Should you ever need to guess someone's age, try asking that person's opinion of Weezer. For indie music fans who came of age in the '90s — say, just for example, that the raw emotionality of The Blue Album (1994) and its depressive sister Pinkerton (1996) got you through middle school — the answer is bound to be a complex one.
After stealing our adolescent hearts, of course, the band's output since the turn of the millennium has been confusing at best. At worst, well, allow us to direct you to reviews of its last couple of highly manufactured, radio-friendly albums — none of which, interestingly enough, failed to attract a new slew of 12- to 18-year-old fans. For many, though, Everything Will Be Alright in the End, released earlier this month, was a relief, an emergency aid package of a record: With a slew of grownup life events to dissect lyrically and power-pop godfather Ric Ocasek in the producer's seat, a beleaguered Rivers Cuomo almost sounds like he just woke up from a decadelong slumber and remembered his band was really good at making rock music.
Ahead of the band's show at Slim's Nov. 2 — which sold out nearly immediately — we caught up with Cuomo by phone.
SF Weekly: In some of the songs on this record, you seem to be almost apologizing to your hardcore fans for previous albums, and the band recently asked for fan input online as to what the next single off this record should be. It's such a stark contrast to artists who say they can't think about what fans' reactions might be, otherwise they won't be able to write. How would you describe your relationship with your audience?
Rivers Cuomo: I think it's just in my nature that I like to have very close relationships with people. I'm not good at small talk or having casual acquaintances, so I think I wind up having closer relationships with my audience than a normal artist.
A lot of that also came out of the cruise we took in 2011 [“The Weezer Cruise”], when we were locked up with a couple thousand of 'em, the most hardcore of them, for five days. It was a great opportunity to talk a lot and just feel their energy for their band, and realize that they just want us to be ourselves. They want the best for us. Since then I think we've tried to be more in contact online, and also made it a point to meet with fans backstage after the show, get to know them better.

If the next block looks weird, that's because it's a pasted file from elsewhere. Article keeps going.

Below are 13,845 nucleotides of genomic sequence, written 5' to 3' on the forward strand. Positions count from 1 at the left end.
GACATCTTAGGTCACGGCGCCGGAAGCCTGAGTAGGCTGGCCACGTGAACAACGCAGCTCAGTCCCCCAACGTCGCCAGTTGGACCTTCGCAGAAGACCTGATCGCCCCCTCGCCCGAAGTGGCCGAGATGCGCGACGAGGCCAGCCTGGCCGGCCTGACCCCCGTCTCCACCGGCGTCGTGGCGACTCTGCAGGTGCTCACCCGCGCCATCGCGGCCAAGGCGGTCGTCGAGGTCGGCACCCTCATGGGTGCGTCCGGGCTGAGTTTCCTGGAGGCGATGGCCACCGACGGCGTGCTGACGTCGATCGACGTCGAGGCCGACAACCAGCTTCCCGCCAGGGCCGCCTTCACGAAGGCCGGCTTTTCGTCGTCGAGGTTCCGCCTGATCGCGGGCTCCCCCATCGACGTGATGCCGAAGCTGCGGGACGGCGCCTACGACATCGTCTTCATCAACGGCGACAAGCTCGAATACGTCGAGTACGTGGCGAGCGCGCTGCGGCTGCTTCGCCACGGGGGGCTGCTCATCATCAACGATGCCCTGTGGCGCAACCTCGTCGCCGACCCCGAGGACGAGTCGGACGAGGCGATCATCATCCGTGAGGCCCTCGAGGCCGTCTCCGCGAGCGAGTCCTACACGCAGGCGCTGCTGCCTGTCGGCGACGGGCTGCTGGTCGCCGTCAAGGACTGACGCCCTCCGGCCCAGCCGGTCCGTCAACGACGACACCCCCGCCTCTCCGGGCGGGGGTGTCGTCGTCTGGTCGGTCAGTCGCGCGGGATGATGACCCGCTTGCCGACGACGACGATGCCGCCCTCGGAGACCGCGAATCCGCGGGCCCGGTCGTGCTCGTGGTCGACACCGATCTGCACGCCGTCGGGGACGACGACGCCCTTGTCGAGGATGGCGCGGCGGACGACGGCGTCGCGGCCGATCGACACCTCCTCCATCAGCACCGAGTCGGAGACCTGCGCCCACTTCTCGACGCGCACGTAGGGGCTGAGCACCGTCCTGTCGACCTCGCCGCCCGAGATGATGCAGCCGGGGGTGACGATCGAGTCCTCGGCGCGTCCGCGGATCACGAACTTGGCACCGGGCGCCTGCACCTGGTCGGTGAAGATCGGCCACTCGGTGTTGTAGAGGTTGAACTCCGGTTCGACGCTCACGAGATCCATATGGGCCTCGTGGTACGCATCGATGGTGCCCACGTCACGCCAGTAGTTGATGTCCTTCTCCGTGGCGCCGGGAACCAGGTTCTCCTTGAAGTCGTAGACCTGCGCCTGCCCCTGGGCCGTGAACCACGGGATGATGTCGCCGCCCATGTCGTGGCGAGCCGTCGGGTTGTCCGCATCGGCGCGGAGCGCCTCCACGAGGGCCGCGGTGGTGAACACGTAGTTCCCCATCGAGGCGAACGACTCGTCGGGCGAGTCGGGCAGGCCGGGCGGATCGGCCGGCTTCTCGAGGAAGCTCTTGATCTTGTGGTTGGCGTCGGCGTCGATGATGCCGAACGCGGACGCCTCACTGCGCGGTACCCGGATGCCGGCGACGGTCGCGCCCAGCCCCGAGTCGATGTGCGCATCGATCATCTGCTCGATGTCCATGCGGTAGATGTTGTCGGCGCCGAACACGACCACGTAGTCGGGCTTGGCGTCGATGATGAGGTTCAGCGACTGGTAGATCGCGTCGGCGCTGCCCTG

Were you thinking about the potential for more intimate fan interaction when you decided to book your first tour for this record at smaller clubs? We were surprised (and stoked) to hear you'd be playing at Slim's.
Definitely. I think probably next summer we'll do a more old-fashioned gig, a rock tour, but it felt like we should celebrate the release of an album with one of these extremely cathartic, passionate events like those [“Memories” tour] shows, and have it be a small venue where we can literally reach out and touch the audience. Just to have the room be filled with the most passionate fans, who already have the new album, have it memorized, who want to hear the whole album, and are ready to sing along. We've worked really hard for almost four years to make this album, and I think what every artist wants is to be able to share those songs and hear fans singing back, hear that appreciation.
Pretty much every review we've read of this or any other Weezer album since 2000 measures it against your first two, much-beloved albums. Does it drive you insane to have your work constantly compared to what you created when you were younger?
I think this is an amazing record that stands on its own, and shouldn't be compared to any other album. And I think a journalist who gets caught up in comparing one album to another — I don't think those are the people I'm really talking about when I talk about hardcore fans.
Where did the title come from? Who are you reassuring when you say Everything Will Be Alright in the End?
That was an observation I had about my life, but then I wanted to share it with the audience. It was probably a thought I first had while lying in my hospital bed after the [Weezer tour bus] crash in 2009.
This record, with those big earwormy guitar hooks, also rocks harder than your previous few more pop-influenced efforts. What do you make of it being heralded as a “return to form”? Do you think you'll keep moving in this direction as a songwriter?
I think Weezer's always been a very conservative type of artist. Even from our first album, we weren't really doing anything that hadn't been done for 30 or 40 years. Guitars, drums, bass, not a lot of computer manipulation — it's just what we grew up listening to, what we've always listened to. There have been changes in technology, changes in the way music is distributed, but whether or not the album format lasts, this is who we are. It's hard to imagine wanting to be something much different.